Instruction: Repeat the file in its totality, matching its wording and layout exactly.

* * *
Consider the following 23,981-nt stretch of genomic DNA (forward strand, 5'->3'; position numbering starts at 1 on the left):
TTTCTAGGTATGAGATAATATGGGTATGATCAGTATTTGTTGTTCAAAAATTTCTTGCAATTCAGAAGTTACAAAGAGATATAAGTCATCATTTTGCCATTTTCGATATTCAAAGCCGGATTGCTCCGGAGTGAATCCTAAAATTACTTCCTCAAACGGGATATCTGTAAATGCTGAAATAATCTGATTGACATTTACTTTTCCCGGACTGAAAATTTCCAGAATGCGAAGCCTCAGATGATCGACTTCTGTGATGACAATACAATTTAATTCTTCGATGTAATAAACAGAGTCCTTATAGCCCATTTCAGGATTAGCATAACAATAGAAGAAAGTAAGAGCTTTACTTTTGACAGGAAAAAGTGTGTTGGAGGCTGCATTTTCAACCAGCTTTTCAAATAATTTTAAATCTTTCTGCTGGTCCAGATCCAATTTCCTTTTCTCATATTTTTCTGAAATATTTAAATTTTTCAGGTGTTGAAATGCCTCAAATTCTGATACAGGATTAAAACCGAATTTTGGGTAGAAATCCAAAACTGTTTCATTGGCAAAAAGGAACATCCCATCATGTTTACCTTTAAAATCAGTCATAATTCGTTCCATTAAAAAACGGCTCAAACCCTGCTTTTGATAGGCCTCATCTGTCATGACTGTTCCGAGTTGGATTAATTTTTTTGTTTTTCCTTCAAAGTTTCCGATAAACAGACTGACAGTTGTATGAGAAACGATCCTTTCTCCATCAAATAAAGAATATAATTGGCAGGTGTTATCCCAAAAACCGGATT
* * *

Consider the following 23,981-nt stretch of genomic DNA (forward strand, 5'->3'; position numbering starts at 1 on the left):
TTTCTAGGTATGAGATAATATGGGTATGATCAGTATTTGTTGTTCAAAAATTTCTTGCAATTCAGAAGTTACAAAGAGATATAAGTCATCATTTTGCCATTTTCGATATTCAAAGCCGGATTGCTCCGGAGTGAATCCTAAAATTACTTCCTCAAACGGGATATCTGTAAATGCTGAAATAATCTGATTGACATTTACTTTTCCCGGACTGAAAATTTCCAGAATGCGAAGCCTCAGATGATCGACTTCTGTGATGACAATACAATTTAATTCTTCGATGTAATAAACAGAGTCCTTATAGCCCATTTCAGGATTAGCATAACAATAGAAGAAAGTAAGAGCTTTACTTTTGACAGGAAAAAGTGTGTTGGAGGCTGCATTTTCAACCAGCTTTTCAAATAATTTTAAATCTTTCTGCTGGTCCAGATCCAATTTCCTTTTCTCATATTTTTCTGAAATATTTAAATTTTTCAGGTGTTGAAATGCCTCAAATTCTGATACAGGATTAAAACCGAATTTTGGGTAGAAATCCAAAACTGTTTCATTGGCAAAAAGGAACATCCCATCATGTTTACCTTTAAAATCAGTCATAATTCGTTCCATTAAAAAACGGCTCAAACCCTGCTTTTGATAGGCCTCATCTGTCATGACTGTTCCGAGTTGGATTAATTTTTTTGTTTTTCCTTCAAAGTTTCCGATAAACAGACTGACAGTTGTATGAGAAACGATCCTTTCTCCATCAAATAAAGAATATAATTGGCAGGTGTTATCCCAAAAACCGGATT